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Mobilizing Staff to Make Them More Accessible
Submitted on Wed, 4/25/2012 - 10:40am
Headway Emotional Health Services
- 110 Full-Time Employees
- $6.5 million annual budget
Headway provided 50 staff members with smartphones running Google’s Android operating system, and moved to make their email, calendaring, and client data systems accessible via the web.
Headway Emotional Health Services, with a budget around $6.5 million, provides comprehensive mental health therapy, counseling and classes to more than 30,000 people each year. Each of the organization's case managers are responsible for 15-to-18 clients, and the nature of their jobs means they work mostly from the field.
"I do a lot of my work from home, and I'm rarely in the office in Richfield," said Ben Roberts, a children's mental health case manager. "We have a flexible schedule that revolves around when families are able to meet with us."
Roberts is essentially a middleman for kids with some type of mental diagnosis, working to make sure the county, service providers and insurance all serve the best interest of his clients. His clients are located across a broad geographic swath of Hennepin County, the largest county in the state. Because many of his meetings are scheduled only at the last-minute, he said, keeping his calendar is a challenge, and he seldom knows what clients' files he'll need in a given day.
"I'm at least 45 minutes from the office," he said. "If I had to get back in to pick up files every time, especially with traffic and travel time, it would be difficult, to say the least."
To meet the needs of case managers like Roberts, Headway provided 50 of them with smartphones running Google's Android operating system, and moved to make their email, calendaring, and client data systems accessible via the web.
"Really, what we wanted to see was, How mobile can we make them?" said Brad Kopecky, Headway's director of operations. "Enabling them with smartphones lets them use scheduling systems to keep track of things better, to load client data through Outlook, to make some apps available to them remotely. Client information is accessible, scheduling improves, and they're more reachable to clients."
Though some staff also have laptops, Kopecky said they're not always the best option. Phones are more convenient, and more portable, and a better fit in the long run—especially when used in conjunction with laptops. Roberts uses a MyTouch 4G Slide phone, which he can tether to provide an internet connection for his laptop when he's out of range of a Wi-Fi network.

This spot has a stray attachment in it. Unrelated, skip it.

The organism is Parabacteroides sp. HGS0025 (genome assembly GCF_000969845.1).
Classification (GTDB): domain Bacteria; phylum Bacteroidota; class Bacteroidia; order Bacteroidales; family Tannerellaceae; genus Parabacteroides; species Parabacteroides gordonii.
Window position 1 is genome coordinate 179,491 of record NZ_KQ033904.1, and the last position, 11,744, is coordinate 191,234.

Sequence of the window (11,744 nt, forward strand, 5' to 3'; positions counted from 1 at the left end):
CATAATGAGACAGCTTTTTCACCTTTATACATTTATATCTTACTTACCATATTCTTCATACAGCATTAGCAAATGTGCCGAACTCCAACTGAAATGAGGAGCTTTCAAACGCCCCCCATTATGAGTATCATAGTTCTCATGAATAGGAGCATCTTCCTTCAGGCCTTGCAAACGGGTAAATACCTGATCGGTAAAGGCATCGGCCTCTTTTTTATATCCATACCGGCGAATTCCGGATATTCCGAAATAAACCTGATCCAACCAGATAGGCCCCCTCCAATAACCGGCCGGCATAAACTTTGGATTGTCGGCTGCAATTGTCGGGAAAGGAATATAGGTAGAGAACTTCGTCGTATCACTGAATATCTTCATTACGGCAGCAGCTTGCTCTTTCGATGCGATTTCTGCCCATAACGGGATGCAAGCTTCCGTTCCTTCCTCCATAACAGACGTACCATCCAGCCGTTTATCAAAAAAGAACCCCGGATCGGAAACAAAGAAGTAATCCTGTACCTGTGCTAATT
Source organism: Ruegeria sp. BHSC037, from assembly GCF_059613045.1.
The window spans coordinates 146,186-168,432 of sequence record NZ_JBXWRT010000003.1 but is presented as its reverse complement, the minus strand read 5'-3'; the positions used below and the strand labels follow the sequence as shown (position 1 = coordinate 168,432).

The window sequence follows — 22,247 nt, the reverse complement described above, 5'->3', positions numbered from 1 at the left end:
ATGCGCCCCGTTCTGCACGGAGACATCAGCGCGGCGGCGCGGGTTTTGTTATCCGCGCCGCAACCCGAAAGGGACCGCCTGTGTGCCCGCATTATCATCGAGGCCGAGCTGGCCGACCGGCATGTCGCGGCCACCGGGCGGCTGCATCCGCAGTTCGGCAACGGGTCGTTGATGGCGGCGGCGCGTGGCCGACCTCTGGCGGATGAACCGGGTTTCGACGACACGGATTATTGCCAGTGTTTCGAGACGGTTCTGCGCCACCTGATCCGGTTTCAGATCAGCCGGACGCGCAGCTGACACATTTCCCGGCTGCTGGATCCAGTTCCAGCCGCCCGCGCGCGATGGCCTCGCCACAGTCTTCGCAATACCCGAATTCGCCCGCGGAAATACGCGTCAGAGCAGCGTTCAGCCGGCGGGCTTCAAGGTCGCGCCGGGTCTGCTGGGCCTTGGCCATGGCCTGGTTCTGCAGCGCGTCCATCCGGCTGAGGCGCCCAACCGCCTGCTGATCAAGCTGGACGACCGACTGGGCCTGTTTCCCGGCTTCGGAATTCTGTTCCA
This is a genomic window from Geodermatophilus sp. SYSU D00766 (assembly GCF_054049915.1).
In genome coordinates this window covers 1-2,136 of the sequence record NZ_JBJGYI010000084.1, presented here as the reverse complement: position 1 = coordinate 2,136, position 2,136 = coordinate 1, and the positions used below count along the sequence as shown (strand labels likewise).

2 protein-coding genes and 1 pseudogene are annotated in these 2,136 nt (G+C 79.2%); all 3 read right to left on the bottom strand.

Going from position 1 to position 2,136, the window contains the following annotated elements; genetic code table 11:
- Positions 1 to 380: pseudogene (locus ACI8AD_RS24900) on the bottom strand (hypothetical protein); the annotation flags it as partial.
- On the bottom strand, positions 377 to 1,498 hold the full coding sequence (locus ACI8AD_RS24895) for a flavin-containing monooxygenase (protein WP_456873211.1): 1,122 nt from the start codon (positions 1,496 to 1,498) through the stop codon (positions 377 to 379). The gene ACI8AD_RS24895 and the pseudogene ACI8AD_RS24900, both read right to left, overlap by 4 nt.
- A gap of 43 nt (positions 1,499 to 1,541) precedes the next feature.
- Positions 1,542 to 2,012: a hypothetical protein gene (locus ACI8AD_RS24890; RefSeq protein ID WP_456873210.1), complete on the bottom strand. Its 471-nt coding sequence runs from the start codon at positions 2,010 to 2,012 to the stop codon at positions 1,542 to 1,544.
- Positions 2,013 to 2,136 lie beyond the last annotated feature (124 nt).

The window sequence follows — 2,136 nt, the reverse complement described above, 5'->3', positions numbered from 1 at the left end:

"We have shared calendars, so I can see my boss's schedule, or my coworkers', and I can schedule meetings and appointments just from looking at my phone," Roberts said. "If I want to get something for my client, I can do that all from my phone, too. It's funny, because it's actually secondary now to all the other things it can do, but I can actually call people with it, too."
Kopecky said Headway's three-year strategic plan included goals addressing client demands for increased accessibility to the people they worked with, and using technology to reduce costs and streamline efforts. "Part of what we looked at is making workers as accessible as possible from a client-access perspective," he said. "When you've got that many case managers and only a couple offices, there's no easy way to do that."
Existing infrastructure made implementation easier, Kopecky said. "We're a Microsoft-centric organization—I'd worked with the organization to get to that platform. That certainly helps, the functionality of Outlook and integrating that with scheduling platforms and all that." Because he knew that the calendaring tools and client-data system would allow mobile access, it was a logical step to provide mobile phones to do so.
This case study originally appeared in the report Unleashing Innovation: Using Everyday Technology to Improve Nonprofit Services. You can download the full report for free at http://www.mapfornonprofits.org/innovation